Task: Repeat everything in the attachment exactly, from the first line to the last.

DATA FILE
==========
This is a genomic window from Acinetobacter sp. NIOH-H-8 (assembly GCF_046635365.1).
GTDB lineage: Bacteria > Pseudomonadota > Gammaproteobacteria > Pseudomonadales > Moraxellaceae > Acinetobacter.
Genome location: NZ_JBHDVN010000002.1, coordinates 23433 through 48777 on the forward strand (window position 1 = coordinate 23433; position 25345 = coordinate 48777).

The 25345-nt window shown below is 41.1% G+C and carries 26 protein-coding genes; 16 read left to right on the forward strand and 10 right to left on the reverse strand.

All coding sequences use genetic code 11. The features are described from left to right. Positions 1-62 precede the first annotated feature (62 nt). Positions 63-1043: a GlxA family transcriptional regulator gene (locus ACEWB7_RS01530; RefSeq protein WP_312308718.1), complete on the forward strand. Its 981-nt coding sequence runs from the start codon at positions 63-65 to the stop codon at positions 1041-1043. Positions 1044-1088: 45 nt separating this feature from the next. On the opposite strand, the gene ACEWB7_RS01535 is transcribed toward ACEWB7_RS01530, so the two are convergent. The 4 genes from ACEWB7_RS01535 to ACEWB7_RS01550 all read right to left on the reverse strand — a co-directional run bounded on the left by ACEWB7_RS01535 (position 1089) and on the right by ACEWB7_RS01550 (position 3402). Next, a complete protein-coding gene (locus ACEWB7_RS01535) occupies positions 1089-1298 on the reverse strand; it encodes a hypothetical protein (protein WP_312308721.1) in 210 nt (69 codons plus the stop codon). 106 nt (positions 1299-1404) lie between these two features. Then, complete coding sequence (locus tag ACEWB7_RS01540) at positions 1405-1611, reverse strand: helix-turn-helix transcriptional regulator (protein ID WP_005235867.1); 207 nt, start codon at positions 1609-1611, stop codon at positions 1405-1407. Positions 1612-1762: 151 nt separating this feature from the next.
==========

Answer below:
This is a genomic window from Acinetobacter sp. NIOH-H-8 (assembly GCF_046635365.1).
GTDB lineage: Bacteria > Pseudomonadota > Gammaproteobacteria > Pseudomonadales > Moraxellaceae > Acinetobacter.
Genome location: NZ_JBHDVN010000002.1, coordinates 23433 through 48777 on the forward strand (window position 1 = coordinate 23433; position 25345 = coordinate 48777).

The 25345-nt window shown below is 41.1% G+C and carries 26 protein-coding genes; 16 read left to right on the forward strand and 10 right to left on the reverse strand.

All coding sequences use genetic code 11. The features are described from left to right. Positions 1-62 precede the first annotated feature (62 nt). Positions 63-1043: a GlxA family transcriptional regulator gene (locus ACEWB7_RS01530; RefSeq protein WP_312308718.1), complete on the forward strand. Its 981-nt coding sequence runs from the start codon at positions 63-65 to the stop codon at positions 1041-1043. Positions 1044-1088: 45 nt separating this feature from the next. On the opposite strand, the gene ACEWB7_RS01535 is transcribed toward ACEWB7_RS01530, so the two are convergent. The 4 genes from ACEWB7_RS01535 to ACEWB7_RS01550 all read right to left on the reverse strand — a co-directional run bounded on the left by ACEWB7_RS01535 (position 1089) and on the right by ACEWB7_RS01550 (position 3402). Next, a complete protein-coding gene (locus ACEWB7_RS01535) occupies positions 1089-1298 on the reverse strand; it encodes a hypothetical protein (protein WP_312308721.1) in 210 nt (69 codons plus the stop codon). 106 nt (positions 1299-1404) lie between these two features. Then, complete coding sequence (locus tag ACEWB7_RS01540) at positions 1405-1611, reverse strand: helix-turn-helix transcriptional regulator (protein ID WP_005235867.1); 207 nt, start codon at positions 1609-1611, stop codon at positions 1405-1407. Positions 1612-1762: 151 nt separating this feature from the next.